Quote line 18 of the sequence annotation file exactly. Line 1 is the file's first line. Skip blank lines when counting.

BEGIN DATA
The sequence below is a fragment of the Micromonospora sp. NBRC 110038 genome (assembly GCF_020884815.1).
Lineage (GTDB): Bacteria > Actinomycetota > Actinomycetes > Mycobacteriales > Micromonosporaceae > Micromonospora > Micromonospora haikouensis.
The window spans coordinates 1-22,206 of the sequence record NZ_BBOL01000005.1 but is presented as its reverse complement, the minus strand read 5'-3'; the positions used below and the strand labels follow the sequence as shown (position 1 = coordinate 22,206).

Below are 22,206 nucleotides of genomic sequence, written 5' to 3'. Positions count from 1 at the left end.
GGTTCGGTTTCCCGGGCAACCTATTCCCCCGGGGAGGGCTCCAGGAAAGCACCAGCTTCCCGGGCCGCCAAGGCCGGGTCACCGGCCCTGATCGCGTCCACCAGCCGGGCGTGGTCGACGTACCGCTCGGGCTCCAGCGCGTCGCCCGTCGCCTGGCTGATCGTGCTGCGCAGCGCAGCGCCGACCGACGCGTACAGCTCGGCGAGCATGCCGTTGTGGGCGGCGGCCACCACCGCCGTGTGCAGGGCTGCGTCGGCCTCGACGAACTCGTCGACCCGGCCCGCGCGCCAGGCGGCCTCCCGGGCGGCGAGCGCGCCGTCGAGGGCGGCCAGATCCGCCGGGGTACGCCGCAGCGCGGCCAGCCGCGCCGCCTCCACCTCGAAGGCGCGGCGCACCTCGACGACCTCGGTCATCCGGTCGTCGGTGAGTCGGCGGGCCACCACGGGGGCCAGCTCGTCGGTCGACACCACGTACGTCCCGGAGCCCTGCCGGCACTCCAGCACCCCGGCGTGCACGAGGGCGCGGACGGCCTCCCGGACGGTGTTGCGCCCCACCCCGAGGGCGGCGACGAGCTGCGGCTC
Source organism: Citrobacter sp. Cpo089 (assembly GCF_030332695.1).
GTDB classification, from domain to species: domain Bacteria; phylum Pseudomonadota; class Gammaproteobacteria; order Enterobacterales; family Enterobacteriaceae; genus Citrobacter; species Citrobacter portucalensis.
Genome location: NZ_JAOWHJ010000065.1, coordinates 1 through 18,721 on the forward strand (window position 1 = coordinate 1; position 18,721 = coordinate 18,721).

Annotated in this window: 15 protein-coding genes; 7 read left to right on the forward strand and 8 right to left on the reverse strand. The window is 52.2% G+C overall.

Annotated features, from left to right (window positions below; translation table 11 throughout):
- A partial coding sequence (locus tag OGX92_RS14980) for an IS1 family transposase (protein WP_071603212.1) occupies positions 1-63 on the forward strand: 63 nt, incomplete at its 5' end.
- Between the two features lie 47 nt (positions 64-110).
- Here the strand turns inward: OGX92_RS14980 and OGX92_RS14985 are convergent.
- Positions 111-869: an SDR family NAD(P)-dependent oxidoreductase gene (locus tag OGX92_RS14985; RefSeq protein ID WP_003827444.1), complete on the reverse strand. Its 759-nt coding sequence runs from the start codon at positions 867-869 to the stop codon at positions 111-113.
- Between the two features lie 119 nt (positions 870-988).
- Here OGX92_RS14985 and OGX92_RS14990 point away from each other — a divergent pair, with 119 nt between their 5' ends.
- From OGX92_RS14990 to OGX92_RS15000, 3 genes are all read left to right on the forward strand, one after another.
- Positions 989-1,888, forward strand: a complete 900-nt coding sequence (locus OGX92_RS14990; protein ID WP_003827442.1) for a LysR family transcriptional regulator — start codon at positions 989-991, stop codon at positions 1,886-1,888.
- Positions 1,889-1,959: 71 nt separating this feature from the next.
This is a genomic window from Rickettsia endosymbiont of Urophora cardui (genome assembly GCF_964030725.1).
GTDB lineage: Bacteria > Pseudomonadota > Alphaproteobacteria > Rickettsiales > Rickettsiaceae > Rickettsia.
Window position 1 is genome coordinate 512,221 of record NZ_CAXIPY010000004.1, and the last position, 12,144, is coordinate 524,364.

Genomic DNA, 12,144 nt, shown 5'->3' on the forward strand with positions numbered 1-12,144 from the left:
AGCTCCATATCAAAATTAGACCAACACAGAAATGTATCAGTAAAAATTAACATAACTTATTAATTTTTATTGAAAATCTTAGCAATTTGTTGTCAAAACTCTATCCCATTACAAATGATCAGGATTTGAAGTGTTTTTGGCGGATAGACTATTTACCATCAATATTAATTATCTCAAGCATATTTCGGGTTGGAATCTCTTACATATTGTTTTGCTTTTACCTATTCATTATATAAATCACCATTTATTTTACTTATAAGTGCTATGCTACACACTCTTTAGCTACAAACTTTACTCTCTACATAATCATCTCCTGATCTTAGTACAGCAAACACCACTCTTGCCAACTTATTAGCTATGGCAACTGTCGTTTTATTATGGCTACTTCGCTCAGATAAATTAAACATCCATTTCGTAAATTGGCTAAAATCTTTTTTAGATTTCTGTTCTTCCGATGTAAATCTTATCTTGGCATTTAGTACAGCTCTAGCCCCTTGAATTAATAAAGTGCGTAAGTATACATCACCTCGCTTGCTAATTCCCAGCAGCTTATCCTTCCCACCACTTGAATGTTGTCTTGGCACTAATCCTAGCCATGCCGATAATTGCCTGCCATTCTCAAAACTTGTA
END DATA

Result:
- Positions 989-1,888, forward strand: a complete 900-nt coding sequence (locus OGX92_RS14990; protein ID WP_003827442.1) for a LysR family transcriptional regulator — start codon at positions 989-991, stop codon at positions 1,886-1,888.